No one who cooks cooks alone,” writes Laurie Colwin in the foreword to her beloved Home Cooking: A Writer in the Kitchen (Knopf, 1988). This spring found writers alone, together, cooking their way through orders to stay at home. Writers, it turns out, make excellent chefs, and Instagram lit up with images of their dishes, a story behind each. Memoirist T Kira Madden cooked Sichuan chili fish in tribute to Flushing, New York, which, like many Asian communities in the city, has seen a rise in incidents of xenophobia. Fiction and nonfiction writer Ann Hood recreated a favorite breakfast from her neighborhood diner—three days in a row.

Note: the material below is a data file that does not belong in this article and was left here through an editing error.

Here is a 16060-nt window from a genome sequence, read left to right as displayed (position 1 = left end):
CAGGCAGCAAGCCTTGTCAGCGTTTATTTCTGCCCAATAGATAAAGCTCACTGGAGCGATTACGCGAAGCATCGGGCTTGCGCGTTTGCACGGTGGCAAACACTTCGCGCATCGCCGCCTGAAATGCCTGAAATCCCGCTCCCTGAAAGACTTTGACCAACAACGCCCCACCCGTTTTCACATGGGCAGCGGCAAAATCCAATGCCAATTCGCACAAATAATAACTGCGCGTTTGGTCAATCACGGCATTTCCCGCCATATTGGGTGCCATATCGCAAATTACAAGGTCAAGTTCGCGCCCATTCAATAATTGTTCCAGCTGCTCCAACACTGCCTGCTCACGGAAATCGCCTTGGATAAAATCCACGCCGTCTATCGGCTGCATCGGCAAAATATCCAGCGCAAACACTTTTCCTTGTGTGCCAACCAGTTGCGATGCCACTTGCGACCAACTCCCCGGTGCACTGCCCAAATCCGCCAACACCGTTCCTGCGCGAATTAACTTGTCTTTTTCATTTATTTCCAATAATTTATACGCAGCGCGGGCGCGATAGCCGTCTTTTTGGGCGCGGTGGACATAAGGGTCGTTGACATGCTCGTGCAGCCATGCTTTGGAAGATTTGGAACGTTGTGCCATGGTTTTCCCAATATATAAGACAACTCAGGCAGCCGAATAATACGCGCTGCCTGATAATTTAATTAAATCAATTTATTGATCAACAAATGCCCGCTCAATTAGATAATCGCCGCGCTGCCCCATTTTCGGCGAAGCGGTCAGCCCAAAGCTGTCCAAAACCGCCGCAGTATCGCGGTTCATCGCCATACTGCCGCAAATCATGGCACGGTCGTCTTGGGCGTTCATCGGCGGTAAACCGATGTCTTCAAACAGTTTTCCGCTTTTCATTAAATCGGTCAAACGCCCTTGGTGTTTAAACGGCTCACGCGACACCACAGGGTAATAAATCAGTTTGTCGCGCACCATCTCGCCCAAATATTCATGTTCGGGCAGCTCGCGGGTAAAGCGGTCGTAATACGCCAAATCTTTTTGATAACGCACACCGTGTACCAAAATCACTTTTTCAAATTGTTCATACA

Agent Meredith Kaffel Simonoff made the bagels that she and her stepdaughter could no longer get at the deli. And essayist Tabitha Blankenbiller cooked a Lebanese dinner to remind her of restaurant meals in Portland, Oregon. “If I start missing my favorite foods right now, the only way they’re showing up is through my own kitchen,” she says. “The brightness of the hues and flavors when all of these components joined up on the dinner table was so much more striking than the casseroles and braises I’d been hunkering down with. A promise of impending summer, and eventual resolution to this disaster; a reminder that favorites were still out there to be loved again, someday.”